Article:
Blackboard Wiki Tutorial

Wiki Tutorial We’ve received a few questions over the years about just how the Blackboard Wiki works. Mostly, these questions are filtered our way via facilitators, who initially received the question from students who are looking at the tool for the first time. Concerned as we are that teachers understand the tools that their students are assigned to use, this is as much for them as it is for the students. Primarily, though, we’d like everyone to consider this a resource for students who are being asked to use the Blackboard Wiki tool for the first time, or who are being asked to use it again after enough time has passed that they have forgotten how to do so. So, without further… Read more >>
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How to Work with Google Drive Folder Shared with You

In your course click on Course Documents in the navigation menu We have been trying to streamline the process of storing and sharing files, especially in document-intense courses like Field Seminars and Practica. While there are a number of advantages to setting up our system this way, there has been some difficulty navigating around the shared folders as they don’t always feel intuitive for a particular task. All of the course documents are shared to allow anyone who has the link to view the contents of the folder. You can also download certain types of files without as much as logging into Google. 1. In the Course Navigation Menu on your left, click on Course Documents 2. You will be able to view documents all at once either as a grid… Read more >>
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Using Google Docs as Online Student

Among the things that online students point out as the most important to success are time management and staying motivated (see all the seven factors listed in this Educause article). Clearly, it’s easy to get side-tracked if you don’t have to go to a class at a particular scheduled time – remember this was actually the best thing about asynchronous classes when you signed up? – or have a particular place to go to study. If your time management strategy is using a few minutes here and there between meetings or work, or chores, or while the pasta is cooking for dinner, then it’s possible there may be some headwinds to the overall success in your chosen online… Read more >>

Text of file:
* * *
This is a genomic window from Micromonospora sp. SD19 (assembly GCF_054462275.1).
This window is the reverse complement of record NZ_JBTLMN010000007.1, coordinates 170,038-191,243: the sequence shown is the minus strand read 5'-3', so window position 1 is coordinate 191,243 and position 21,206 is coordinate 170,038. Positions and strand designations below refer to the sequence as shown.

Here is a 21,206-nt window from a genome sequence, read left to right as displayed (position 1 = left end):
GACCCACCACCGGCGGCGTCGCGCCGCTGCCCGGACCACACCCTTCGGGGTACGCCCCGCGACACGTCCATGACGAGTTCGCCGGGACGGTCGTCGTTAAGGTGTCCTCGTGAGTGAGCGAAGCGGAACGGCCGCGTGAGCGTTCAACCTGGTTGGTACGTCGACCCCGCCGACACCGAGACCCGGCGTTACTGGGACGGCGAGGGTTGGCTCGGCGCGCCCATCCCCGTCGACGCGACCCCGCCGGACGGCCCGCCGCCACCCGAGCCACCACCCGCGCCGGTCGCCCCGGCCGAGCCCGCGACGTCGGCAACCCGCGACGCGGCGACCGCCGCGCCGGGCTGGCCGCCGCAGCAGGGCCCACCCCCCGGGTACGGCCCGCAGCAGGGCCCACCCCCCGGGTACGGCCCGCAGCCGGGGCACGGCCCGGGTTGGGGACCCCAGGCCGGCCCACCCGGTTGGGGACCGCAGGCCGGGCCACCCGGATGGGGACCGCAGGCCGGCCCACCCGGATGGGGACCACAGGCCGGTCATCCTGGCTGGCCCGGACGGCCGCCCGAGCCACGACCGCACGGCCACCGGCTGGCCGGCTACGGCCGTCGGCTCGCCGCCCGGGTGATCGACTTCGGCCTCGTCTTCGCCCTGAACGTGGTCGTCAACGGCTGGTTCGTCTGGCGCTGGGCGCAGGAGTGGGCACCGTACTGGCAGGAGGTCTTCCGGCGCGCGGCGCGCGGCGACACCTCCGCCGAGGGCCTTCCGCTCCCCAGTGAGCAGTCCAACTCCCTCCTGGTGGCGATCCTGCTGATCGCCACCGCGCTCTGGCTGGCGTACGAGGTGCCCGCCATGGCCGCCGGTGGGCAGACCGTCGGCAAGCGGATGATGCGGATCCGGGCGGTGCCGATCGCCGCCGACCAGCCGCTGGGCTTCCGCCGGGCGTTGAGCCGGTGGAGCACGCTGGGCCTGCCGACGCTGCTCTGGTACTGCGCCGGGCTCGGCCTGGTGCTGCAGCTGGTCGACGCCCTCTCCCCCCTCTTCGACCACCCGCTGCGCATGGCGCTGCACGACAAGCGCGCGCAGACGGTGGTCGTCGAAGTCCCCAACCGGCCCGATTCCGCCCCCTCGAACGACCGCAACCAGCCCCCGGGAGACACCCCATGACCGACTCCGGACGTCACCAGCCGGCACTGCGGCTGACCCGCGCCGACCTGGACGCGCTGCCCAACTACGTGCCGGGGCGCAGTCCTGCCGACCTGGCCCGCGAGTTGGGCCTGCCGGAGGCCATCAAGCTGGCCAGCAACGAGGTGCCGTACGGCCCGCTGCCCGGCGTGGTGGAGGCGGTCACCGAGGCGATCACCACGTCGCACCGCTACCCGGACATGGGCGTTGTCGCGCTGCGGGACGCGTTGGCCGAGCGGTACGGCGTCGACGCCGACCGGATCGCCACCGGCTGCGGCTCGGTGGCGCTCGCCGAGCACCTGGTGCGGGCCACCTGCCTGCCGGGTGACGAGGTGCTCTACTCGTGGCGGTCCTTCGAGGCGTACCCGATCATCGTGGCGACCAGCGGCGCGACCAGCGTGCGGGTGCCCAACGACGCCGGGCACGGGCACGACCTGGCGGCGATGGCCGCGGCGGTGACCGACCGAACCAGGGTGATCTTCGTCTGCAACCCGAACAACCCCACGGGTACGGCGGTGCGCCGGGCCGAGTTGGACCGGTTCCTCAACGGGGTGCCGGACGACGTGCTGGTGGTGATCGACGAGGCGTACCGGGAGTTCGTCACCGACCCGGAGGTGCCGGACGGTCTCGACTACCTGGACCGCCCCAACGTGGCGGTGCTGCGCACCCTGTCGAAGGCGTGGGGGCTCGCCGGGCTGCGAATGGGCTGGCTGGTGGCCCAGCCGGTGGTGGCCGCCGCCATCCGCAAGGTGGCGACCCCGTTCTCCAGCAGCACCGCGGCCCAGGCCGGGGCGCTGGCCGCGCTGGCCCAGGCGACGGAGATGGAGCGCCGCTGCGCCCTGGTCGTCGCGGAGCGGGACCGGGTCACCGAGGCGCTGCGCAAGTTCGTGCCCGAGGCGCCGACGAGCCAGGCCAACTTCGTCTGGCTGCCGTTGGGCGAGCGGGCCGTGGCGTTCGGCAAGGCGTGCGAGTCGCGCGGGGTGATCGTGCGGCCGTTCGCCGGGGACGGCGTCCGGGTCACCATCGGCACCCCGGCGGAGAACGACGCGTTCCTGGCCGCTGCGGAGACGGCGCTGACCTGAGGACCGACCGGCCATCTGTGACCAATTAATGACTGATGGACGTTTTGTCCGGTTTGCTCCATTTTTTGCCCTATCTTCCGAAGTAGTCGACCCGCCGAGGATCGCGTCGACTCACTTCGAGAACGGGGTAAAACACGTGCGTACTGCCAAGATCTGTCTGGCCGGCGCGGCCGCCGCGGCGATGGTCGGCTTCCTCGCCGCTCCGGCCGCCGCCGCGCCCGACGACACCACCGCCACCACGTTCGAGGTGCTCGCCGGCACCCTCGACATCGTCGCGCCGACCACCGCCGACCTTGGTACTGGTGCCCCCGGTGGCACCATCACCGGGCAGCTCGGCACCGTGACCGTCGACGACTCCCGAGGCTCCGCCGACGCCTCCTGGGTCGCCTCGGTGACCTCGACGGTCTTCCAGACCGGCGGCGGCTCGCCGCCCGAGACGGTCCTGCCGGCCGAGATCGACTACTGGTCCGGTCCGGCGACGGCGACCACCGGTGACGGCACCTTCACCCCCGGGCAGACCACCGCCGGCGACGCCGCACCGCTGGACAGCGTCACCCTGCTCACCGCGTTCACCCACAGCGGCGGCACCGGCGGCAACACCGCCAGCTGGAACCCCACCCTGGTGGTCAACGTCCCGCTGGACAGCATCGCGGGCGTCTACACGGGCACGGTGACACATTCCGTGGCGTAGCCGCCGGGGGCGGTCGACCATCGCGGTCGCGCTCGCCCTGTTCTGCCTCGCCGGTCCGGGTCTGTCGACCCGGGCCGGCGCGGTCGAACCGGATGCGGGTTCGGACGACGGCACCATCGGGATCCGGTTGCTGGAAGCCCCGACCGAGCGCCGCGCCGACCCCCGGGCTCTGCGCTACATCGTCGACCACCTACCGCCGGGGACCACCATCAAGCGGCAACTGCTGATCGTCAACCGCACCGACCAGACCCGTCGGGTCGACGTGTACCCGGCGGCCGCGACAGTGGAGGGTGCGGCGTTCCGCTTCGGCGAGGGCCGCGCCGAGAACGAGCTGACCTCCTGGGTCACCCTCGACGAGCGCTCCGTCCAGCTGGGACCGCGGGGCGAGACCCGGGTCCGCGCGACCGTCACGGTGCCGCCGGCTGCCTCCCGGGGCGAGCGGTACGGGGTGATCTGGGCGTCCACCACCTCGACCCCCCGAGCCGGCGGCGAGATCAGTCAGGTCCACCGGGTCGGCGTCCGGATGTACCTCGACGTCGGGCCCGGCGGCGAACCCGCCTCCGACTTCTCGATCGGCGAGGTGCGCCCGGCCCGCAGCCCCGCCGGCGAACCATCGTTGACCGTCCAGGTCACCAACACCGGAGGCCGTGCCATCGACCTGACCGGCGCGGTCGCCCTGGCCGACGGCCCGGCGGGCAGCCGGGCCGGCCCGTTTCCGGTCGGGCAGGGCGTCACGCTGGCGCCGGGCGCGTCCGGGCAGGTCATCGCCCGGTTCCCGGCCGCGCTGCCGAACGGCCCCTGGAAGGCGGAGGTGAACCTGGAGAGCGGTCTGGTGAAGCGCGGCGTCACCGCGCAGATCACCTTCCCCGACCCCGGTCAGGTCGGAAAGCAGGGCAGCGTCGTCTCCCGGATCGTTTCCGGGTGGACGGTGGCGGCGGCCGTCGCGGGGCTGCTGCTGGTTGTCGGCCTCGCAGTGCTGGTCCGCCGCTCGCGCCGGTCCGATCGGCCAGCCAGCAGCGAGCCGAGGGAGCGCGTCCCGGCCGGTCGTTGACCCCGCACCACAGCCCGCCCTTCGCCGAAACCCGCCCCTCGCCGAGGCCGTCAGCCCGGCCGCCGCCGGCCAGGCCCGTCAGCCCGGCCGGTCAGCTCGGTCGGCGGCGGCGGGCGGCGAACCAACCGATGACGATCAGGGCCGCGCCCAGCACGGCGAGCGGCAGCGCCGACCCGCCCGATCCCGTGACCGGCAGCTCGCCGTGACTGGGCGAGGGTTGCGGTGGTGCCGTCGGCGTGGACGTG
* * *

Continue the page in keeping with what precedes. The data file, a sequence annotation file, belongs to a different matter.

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Customizing your preferences for course notifications settings

global navigation With the recent developments, it looks like we are now able to set up email alerts for the events in your course that you want to keep track of. The switch happened to be turned on on Tuesday without a warning and your inbox may have been affected: all of a sudden, instructors and teaching assistants started receiving alerts from “admin@null.com” about journals needing grading, assignment submissions and discussion posts. The indiscriminate switch may be too much – and honestly, quite unnecessary and annoying for those of us enrolled in a dozen or more courses. Now, however, the settings can be customized, so you can turn on notifications for things you care about in the courses that make most sense… Read more >>
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Blackboard: Customize Posts, Notifications, and Home Page

Blackboard: Customize Posts, Notifications, and Home Page Many of us, both students and instructors, are enrolled in several, or even dozens of courses. Here are some tips on how to manage the flow of posts, notifications and the courses you see on the home page. To see how you can leverage the post stream from the Dashboard, view the video below. Please note that “@me” option is not enable in the UNE eLearn system. Additional information about posts and other notifications is also available in this video. I am including a few screenshots: Under UPDATES: Click on the gear in the top right-hand corner. You can uncheck all the courses you don’t want to see. To change the notification settings, click on “View Notification Settings.” This will… Read more >>
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Using Google Documents to Allow for Inline Commenting

Google Doc Inline Commenting Permissions When the Blackboard was updated, many instructors were thrilled to see the inline commenting feature which allowed them to pinpoint their comments to a particular line or even word when grading an assignment. Did you know that Google Docs has a similar feature and it’s one of the best uses of Google Docs for collaboration? How it can be used: One idea is to use the Google Docs for commenting on a reading assignment. This is a common task in a number of courses, where students have to express their thoughts on a particular article. This won’t replace the practice of properly citing and critiquing a scholarly article, but can definitely be used for a more engaging, collaborative commenting. See… Read more >>
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